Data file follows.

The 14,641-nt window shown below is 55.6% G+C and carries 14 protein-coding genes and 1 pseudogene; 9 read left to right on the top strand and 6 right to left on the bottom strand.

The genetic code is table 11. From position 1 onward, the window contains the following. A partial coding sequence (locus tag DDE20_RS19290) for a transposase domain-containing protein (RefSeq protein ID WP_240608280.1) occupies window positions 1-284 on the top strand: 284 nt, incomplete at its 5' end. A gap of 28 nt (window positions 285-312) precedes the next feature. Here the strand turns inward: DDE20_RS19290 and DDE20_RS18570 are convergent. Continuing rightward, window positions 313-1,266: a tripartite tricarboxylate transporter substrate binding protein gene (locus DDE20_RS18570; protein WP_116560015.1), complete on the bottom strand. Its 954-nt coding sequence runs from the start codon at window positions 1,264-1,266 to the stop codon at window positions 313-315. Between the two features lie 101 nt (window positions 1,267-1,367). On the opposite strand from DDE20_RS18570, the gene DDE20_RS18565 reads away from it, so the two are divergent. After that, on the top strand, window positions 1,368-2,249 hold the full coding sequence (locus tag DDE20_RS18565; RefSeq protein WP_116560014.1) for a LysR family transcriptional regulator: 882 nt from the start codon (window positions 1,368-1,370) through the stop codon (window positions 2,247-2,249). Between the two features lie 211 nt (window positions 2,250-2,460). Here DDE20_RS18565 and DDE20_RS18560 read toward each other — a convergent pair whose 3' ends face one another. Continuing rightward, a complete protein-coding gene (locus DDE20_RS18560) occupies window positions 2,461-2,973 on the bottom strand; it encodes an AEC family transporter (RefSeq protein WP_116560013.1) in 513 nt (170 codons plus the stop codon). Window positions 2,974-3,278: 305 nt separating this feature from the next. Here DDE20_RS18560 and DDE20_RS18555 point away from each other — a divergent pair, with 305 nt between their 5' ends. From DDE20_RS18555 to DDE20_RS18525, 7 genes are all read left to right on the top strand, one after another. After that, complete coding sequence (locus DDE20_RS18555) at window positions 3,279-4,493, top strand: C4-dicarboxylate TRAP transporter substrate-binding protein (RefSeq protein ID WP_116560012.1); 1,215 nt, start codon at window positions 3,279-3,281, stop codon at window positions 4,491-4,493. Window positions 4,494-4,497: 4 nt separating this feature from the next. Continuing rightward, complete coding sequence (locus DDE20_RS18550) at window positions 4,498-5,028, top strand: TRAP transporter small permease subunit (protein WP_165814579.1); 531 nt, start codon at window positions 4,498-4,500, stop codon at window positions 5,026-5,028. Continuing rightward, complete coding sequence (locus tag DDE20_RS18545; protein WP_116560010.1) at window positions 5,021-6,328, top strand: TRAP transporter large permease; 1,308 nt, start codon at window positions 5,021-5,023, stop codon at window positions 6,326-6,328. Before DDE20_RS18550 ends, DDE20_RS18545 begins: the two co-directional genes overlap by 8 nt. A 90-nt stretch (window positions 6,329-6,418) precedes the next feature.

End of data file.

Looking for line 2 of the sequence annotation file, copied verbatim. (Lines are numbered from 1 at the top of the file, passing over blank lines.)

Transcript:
The genetic code is table 11. From position 1 onward, the window contains the following. A partial coding sequence (locus tag DDE20_RS19290) for a transposase domain-containing protein (RefSeq protein ID WP_240608280.1) occupies window positions 1-284 on the top strand: 284 nt, incomplete at its 5' end. A gap of 28 nt (window positions 285-312) precedes the next feature. Here the strand turns inward: DDE20_RS19290 and DDE20_RS18570 are convergent. Continuing rightward, window positions 313-1,266: a tripartite tricarboxylate transporter substrate binding protein gene (locus DDE20_RS18570; protein WP_116560015.1), complete on the bottom strand. Its 954-nt coding sequence runs from the start codon at window positions 1,264-1,266 to the stop codon at window positions 313-315. Between the two features lie 101 nt (window positions 1,267-1,367). On the opposite strand from DDE20_RS18570, the gene DDE20_RS18565 reads away from it, so the two are divergent. After that, on the top strand, window positions 1,368-2,249 hold the full coding sequence (locus tag DDE20_RS18565; RefSeq protein WP_116560014.1) for a LysR family transcriptional regulator: 882 nt from the start codon (window positions 1,368-1,370) through the stop codon (window positions 2,247-2,249). Between the two features lie 211 nt (window positions 2,250-2,460). Here DDE20_RS18565 and DDE20_RS18560 read toward each other — a convergent pair whose 3' ends face one another. Continuing rightward, a complete protein-coding gene (locus DDE20_RS18560) occupies window positions 2,461-2,973 on the bottom strand; it encodes an AEC family transporter (RefSeq protein WP_116560013.1) in 513 nt (170 codons plus the stop codon). Window positions 2,974-3,278: 305 nt separating this feature from the next. Here DDE20_RS18560 and DDE20_RS18555 point away from each other — a divergent pair, with 305 nt between their 5' ends. From DDE20_RS18555 to DDE20_RS18525, 7 genes are all read left to right on the top strand, one after another. After that, complete coding sequence (locus DDE20_RS18555) at window positions 3,279-4,493, top strand: C4-dicarboxylate TRAP transporter substrate-binding protein (RefSeq protein ID WP_116560012.1); 1,215 nt, start codon at window positions 3,279-3,281, stop codon at window positions 4,491-4,493. Window positions 4,494-4,497: 4 nt separating this feature from the next. Continuing rightward, complete coding sequence (locus DDE20_RS18550) at window positions 4,498-5,028, top strand: TRAP transporter small permease subunit (protein WP_165814579.1); 531 nt, start codon at window positions 4,498-4,500, stop codon at window positions 5,026-5,028. Continuing rightward, complete coding sequence (locus tag DDE20_RS18545; protein WP_116560010.1) at window positions 5,021-6,328, top strand: TRAP transporter large permease; 1,308 nt, start codon at window positions 5,021-5,023, stop codon at window positions 6,326-6,328. Before DDE20_RS18550 ends, DDE20_RS18545 begins: the two co-directional genes overlap by 8 nt. A 90-nt stretch (window positions 6,329-6,418) precedes the next feature.